Who would you say has been and still is your biggest support along the way?
My mom is a big supporter. In the past two or three years, I found out who I can trust. My friends are my support system right now, just because they’re people who have ambitions and they work hard for their dreams and their goals. Sometimes when they are down, I’m the one who holds them. They are also the people that tell me, “you can do that, we trust you, and we’re behind you, we can help you with everything.” I’m a member of different clubs, and there are people in these clubs who might give me just one piece of advice, and it will be the right one, or [share] a quote that will stay [with me] for weeks. I am also very motivated by books. I read books that give me strength, power, and motivation for living.
What do you think would be the hardest to get used to with life and work in space?
I’m not scared of living in a small place. COVID helped me see what it’s like to be quarantined and not go outside. But I will definitely miss playing the drums, dancing, and swimming. I love rainy weather and stormy weather, and I love seeing that our planet is alive and has different processes that happen. So that’s what I’m going to miss. I’m not talking about the people because I think it’s obvious that I will miss my family. But I will definitely miss the things that I wouldn’t be able to do in space, like singing as loud as I can because I really love singing.
If you could only bring three personal belongings with you on a spacecraft, what would they be?
I would take my outstanding Camper Medal from the first camp because it’s very sentimental to me. That’s how everything started. Then I would take a picture of my closest ones. And the third thing that I would take with me would probably be something from Greece because Greece has a very special place in my heart.
What would you say is your superpower?
Manifesting. (Laughs). I believe so hard in people and my dreams that I have a vision for everything. And I don’t know how but I just manifest my life. So that’s my superpower.
If you could only read one book for the next ten years, what would that book be?
The Secrets They Never Told You by Albert Espinosa. It’s about how you can become the master of your own life. And how there are many people who will try to tear you apart, let you down, or make you believe that you’re not good enough, but you have to stand up for yourself.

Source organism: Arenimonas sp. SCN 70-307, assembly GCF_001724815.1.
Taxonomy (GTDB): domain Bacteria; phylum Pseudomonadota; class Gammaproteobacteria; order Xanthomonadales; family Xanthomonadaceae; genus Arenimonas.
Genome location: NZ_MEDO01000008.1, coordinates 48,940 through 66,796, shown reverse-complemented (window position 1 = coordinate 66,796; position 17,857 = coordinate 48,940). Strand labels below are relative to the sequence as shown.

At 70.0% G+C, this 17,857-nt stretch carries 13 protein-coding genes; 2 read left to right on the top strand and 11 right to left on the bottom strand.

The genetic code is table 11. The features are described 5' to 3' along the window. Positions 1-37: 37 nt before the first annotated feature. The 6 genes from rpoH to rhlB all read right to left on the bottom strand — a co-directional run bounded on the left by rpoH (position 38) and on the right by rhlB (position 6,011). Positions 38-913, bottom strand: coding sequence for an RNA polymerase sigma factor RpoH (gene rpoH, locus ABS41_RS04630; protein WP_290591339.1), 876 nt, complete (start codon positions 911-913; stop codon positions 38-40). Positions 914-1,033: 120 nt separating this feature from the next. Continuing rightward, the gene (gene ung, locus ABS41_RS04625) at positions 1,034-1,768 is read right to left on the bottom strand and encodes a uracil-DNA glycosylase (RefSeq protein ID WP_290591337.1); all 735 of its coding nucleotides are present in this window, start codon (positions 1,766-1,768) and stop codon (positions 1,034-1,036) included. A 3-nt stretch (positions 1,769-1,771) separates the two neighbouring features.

What do you think is required so that we can see more Bulgarian girls dreaming about space and entering the STEM field?
In general, kids in Bulgaria are not that interested in STEM just because we don’t perform [science] experiments in school. Or we just do the most basic ones that are not enough to set the fire in you to explore and see how science can be magical and all of those cool things you can do with it. I think that we should go through a major change in the school curriculum. And [renovate] Bulgarian universities. Because when you go to a building that is almost destroyed, you can’t be motivated to study there.
Do you have any advice for all the people who have a big dream?
If you’re, let’s say, the age from 7 to 13, tell your parents, tell your teachers, be vocal, and look for opportunities. Sometimes, your peers might make fun of you, but you should not care about that. Because when you are vocal and tell people what your goals are, you might be heard by the right person. If you are 14, 15, or 16, just apply to places you want to go to. For me, it was very hard because my parents were like, “How do you imagine traveling alone to the States? It’s very expensive.” So I showed them that I had a plan to find the money by myself and that they were not obligated to pay for my camp. In this way, I showed them that I really wanted to go, and that’s why they let me. So, you have to show that you’re persistent and ambitious, that you work hard for your goals, and believe that everything is possible. For everyone else, make a plan. Your dream will be a dream unless you turn it into a goal. I have at least 50 notebooks that I have finished with goals, timeframes, and plans for the day. You need to have the vision to achieve your goals. Write down your goals.
Is there anything else you’d like to add?
There is this famous quote. “Don’t let the fear of striking out keep you from playing the game.”